If you want to lose to a good team, tell them they’re beatable because they’re no longer the team they were last season.
This is how it's been for the Windermere Warriors, a AAA team at a school in Renfrew-Collingwood that burst on to the scene last year with point guard Ravi Basra, who has more talent per pound than almost anyone. When Basra graduated (and now starts for the Langara Falcons), the Warriors were written off. They answered their doubters convincingly: in the city league this year, they went 11-0 and were the No. 1 seed at the city championship last week.
“You give some kids from East Van some extra motivation by telling them that because their older cousin is gone, they can’t succeed,” said three-year coach Cole Birnie, noting the Warriors returning starters Milidrag Stupar and cousins Mohit Owan and Ajay Owan. (Prince Owan rounds out the trio of relatives.)
“It’s a team effort. We share the ball. When we were winning our games through that stretch, we had five guys in double digits, spreading the floor and making shots and getting after it,” said the volunteer community coach.
Ranked outside the province’s AAA top-10 but recognized as an Honourable Mention all season, Windermere defeated King George 82-64 in early February, handing the Dragons their only league loss of the season. In a rematch in the city title match, King George prevailed.
In that city championship on Feb. 12 as the minutes ticked away and the atmosphere heated up, Birnie was the more quiet of the bench bossess. When a referee mistakenly handed the ball to a King George substitute waiting by the scorers' table instead of the Windermere player on the sideline looking to make an inbound pass, Birnie got right to the point without making a scene. "Wait, that's a sub," he said. "Thank you." No drama, all cool.
The Warriors finished fifth at the AAAA Lower Mainland tournament last season to advance to the provincial championship. This year they are the No. 1 Vancouver seed at the AAA level.
“That is experience well-gained,” said Birnie. “You don’t just write guys off. Players develop.”
They wouldn’t have gotten very far without their coach, who missed city championship games last year during the birth of his first daughter and who plays men’s basketball against opponents like King Goerge coach Darko Kulic.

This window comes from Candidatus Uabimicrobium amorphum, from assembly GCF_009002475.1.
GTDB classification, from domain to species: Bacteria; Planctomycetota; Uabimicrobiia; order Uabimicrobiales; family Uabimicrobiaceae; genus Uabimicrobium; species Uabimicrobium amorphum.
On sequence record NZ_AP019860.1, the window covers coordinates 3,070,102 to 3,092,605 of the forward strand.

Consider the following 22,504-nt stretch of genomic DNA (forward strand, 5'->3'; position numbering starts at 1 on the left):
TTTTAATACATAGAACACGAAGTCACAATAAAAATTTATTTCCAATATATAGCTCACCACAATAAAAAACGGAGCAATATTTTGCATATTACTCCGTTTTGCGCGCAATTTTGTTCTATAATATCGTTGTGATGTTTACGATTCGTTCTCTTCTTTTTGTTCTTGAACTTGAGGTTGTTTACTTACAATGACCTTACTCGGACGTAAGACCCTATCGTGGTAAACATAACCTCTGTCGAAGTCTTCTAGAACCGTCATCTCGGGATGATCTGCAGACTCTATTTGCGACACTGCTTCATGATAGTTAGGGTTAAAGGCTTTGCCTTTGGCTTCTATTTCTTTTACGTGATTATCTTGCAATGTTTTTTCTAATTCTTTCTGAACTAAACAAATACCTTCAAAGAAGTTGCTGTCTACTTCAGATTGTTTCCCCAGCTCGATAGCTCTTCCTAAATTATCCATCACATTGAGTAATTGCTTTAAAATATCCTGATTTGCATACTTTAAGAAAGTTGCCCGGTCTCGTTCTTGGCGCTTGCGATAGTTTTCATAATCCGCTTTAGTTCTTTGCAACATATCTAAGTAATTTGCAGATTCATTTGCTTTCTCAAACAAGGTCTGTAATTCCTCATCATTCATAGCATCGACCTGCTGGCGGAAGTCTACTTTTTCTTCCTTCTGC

“What he’s done is amazing,” Kulic said of Birnie. “Last year they lost one of the best players in the province and everybody said they wouldn’t be as good as they were. Just the way Cole is, he never let up.”
Birnie joined the Warriors as a junior team coach three years ago when the core was in Grade 10. He remembers his own formative years in Abbotsford with the W.J. Mouat Hawks.
“That age group is the first competitive year, whereas in Grades 9 and 8, it’s about having fun and getting engaged and keeping kids participating,” said Birnie. “At the senior level, it’s competition in the purest form because the majority of them won’t be going on to play anymore. It’s as competitive as it gets.
“The junior year [Grade 10] is the prep year for the next two at the senior level. It’s also the year when their bodies are hitting that maturity point so they can physically adapt and grow and get more athletic if you put them through the right training program.”
Windermere’s junior program was hanging by a thread and may have folded three years back if no one stepped forward. Birnie heard about the need through friends in the Vancouver Police Department who played exhibition games with high schools.
“It is very influential year for basketball,” he said. “I felt compelled to get out and do my thing.”